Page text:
Hexagonal

Hexagonal

The most common and abundant of all the minerals, quartz is a significant component of many igneous, metamorphic, and sedimentary rocks. It is found in an impressive range of varieties and colors; the purple variety is amethyst, which gets its color from small amounts of ferric iron; the yellow variety is called citrine; while the dark variety, smoky quartz, is formed from exposure to radioactive material. The name is a German word of ancient derivation.

A rock-forming mineral, nepheline is common in silica-deficient igneous rocks. Discovered in 1801 in the lavas of Mount Vesuvius, Italy, this mineral is characterized by its greasy luster. The name comes from the Greek word meaning “a cloud” because when immersed in acid, the mineral becomes cloudy.

A member of the tourmaline group of minerals, tourmaline was "discovered" in the early 1800s that some of the "zircons" arriving in European gem centers from the far east were actually a previously undescribed mineral. This mineral can be identified by its hexagonal crystals and hardness. Famous localities for the occurrence of gem varieties include Minas Gerais, Brazil, Ural Mountain, and Madagascar.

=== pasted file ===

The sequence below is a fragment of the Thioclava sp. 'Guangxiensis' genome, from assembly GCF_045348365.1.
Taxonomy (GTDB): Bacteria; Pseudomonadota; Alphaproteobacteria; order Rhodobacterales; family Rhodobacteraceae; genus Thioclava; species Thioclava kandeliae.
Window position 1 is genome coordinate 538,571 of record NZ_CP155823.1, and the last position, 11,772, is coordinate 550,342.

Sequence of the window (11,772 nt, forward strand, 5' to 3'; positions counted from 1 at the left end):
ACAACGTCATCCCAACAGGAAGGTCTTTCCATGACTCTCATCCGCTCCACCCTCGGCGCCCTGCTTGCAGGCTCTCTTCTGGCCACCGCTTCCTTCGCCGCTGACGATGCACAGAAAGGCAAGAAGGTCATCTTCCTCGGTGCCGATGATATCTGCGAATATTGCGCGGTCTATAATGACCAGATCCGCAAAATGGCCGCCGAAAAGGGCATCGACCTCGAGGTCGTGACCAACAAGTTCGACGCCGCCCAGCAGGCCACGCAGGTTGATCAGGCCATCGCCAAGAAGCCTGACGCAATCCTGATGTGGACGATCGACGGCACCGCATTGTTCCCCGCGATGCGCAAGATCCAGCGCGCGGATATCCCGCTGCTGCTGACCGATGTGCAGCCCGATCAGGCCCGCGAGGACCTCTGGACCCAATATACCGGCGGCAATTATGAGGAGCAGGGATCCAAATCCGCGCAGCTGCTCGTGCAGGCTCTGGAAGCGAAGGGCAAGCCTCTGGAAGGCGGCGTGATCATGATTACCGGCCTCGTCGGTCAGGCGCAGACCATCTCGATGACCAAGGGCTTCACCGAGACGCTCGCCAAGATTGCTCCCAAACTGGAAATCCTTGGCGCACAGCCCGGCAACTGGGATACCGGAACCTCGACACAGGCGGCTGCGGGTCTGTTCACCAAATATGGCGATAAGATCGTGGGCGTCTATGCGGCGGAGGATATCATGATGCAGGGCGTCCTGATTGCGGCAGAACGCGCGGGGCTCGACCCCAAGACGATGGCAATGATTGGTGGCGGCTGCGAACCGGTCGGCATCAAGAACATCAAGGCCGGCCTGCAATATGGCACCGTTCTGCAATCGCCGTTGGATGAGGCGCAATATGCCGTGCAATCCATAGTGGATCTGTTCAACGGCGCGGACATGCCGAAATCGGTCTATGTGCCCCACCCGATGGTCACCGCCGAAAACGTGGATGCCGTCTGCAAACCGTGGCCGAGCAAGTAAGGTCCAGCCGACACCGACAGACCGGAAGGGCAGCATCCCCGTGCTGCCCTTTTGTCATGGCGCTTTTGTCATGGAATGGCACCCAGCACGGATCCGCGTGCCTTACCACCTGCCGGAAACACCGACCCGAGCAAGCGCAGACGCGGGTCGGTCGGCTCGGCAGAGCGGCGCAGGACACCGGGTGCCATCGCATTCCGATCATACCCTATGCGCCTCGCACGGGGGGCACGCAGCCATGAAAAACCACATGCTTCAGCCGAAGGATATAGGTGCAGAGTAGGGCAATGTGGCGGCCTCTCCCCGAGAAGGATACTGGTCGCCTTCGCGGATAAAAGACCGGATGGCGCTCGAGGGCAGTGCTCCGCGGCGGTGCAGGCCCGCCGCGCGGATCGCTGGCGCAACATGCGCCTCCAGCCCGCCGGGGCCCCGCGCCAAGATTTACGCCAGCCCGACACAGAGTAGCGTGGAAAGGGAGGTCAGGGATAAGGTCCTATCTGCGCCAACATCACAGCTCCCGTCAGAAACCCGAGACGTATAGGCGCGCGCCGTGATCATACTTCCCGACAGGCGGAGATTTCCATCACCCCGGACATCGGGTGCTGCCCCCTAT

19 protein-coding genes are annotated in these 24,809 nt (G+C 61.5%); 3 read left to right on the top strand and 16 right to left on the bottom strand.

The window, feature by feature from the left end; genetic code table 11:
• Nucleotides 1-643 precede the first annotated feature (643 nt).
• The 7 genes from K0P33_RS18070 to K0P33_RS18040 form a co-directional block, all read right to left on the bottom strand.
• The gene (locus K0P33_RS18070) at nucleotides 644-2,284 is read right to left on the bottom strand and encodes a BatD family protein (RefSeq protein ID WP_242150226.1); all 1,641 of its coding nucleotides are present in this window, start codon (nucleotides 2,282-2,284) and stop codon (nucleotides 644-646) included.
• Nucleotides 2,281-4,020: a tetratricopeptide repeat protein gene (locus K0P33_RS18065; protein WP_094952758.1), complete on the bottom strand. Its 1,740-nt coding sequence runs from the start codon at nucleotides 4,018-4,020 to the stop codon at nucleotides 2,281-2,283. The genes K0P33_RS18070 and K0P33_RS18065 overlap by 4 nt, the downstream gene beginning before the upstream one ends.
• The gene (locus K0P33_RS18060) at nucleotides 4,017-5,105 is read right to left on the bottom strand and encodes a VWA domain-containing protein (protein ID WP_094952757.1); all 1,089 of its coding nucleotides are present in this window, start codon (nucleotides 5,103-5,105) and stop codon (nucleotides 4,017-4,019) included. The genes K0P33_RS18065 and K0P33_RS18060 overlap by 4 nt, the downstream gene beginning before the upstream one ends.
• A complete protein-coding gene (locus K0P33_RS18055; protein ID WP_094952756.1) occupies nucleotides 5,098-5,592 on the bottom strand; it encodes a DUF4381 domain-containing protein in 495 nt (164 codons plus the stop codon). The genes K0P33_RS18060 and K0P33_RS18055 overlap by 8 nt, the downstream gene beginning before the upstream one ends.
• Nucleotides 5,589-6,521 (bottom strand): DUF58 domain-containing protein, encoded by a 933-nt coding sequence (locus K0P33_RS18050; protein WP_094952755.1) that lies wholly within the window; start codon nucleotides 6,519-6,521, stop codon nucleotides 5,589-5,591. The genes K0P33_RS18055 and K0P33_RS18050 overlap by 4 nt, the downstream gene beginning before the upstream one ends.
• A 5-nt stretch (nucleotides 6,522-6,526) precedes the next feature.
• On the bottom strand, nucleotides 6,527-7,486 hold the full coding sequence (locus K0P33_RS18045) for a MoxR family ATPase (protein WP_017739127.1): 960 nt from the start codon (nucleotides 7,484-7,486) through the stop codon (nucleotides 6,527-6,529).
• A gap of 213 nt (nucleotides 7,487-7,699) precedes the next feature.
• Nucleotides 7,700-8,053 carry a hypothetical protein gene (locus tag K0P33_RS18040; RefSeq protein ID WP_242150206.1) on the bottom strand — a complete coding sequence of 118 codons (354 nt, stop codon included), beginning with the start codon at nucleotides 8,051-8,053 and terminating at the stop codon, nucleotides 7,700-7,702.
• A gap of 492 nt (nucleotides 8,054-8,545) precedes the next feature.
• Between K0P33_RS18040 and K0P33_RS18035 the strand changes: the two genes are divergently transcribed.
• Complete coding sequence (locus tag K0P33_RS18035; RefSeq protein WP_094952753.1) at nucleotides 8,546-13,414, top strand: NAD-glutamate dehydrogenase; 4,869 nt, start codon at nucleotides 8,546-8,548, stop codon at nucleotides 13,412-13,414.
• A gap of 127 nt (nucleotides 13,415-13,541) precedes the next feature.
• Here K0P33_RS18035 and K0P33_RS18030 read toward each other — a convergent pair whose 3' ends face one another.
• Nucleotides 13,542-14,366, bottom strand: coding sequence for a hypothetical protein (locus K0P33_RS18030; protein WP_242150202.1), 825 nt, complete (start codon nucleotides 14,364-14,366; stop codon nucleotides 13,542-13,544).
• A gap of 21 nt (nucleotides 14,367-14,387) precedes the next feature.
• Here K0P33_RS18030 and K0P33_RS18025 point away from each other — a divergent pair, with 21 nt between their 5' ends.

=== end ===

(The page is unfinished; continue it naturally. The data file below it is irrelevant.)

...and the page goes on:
Readily identified by its hexagonal crystals, this mineral is commonly found in pegmatites. It was named after the Greek beryl, which referred to a number of blue-green stones in antiquity. The largest beryl crystal reported (unconfirmed) was 18 m long and 3.5 m wide from Malakialina, Madagascar.

Found in granite pegmatites and schists, this mineral was named in 1833 by Nordenskiold from the Greek word for "deceiver," in allusion to its being mistaken for quartz. It is occasionally cut as a gemstone.

An ore of zinc, this mineral was named after James Smithson (1754-1829), a British chemist and mineralogist and founder of the Smithsonian Institution. It commonly occurs in botryoidal forms and in a variety of colors including yellow, blue, pink, and purple.

Siderite is an ore of iron when found in sufficient volume to be economically recoverable. It was named in 1845 from the Greek word meaning "iron," in allusion to its composition. It is most often found in bedded sedimentary deposits with shales and coal beds and also as bog deposits.

Discovered in 1813, this pink mineral occurs in low to moderate temperature hydrothermal veins, metamorphic deposits, carbonates, and sedimentary deposits. Its name comes from the Greek, "rose" and "coloring" referring to its color.

Discovered in 1808, this mineral was named in allusion to the composition, containing principally Magnesium. It is a member of the calcite mineral group and occurs primarily in igneous and sedimentary rocks.

The name of this mineral reflects its vanadium content. It is a rare secondary mineral found in the oxidized portion of lead veins. It was first discovered by Señor A.M. del Rio (1764-1849), a professor at the School of Mines of Mexico, Zimapan, before the element vanadium was discovered in 1830.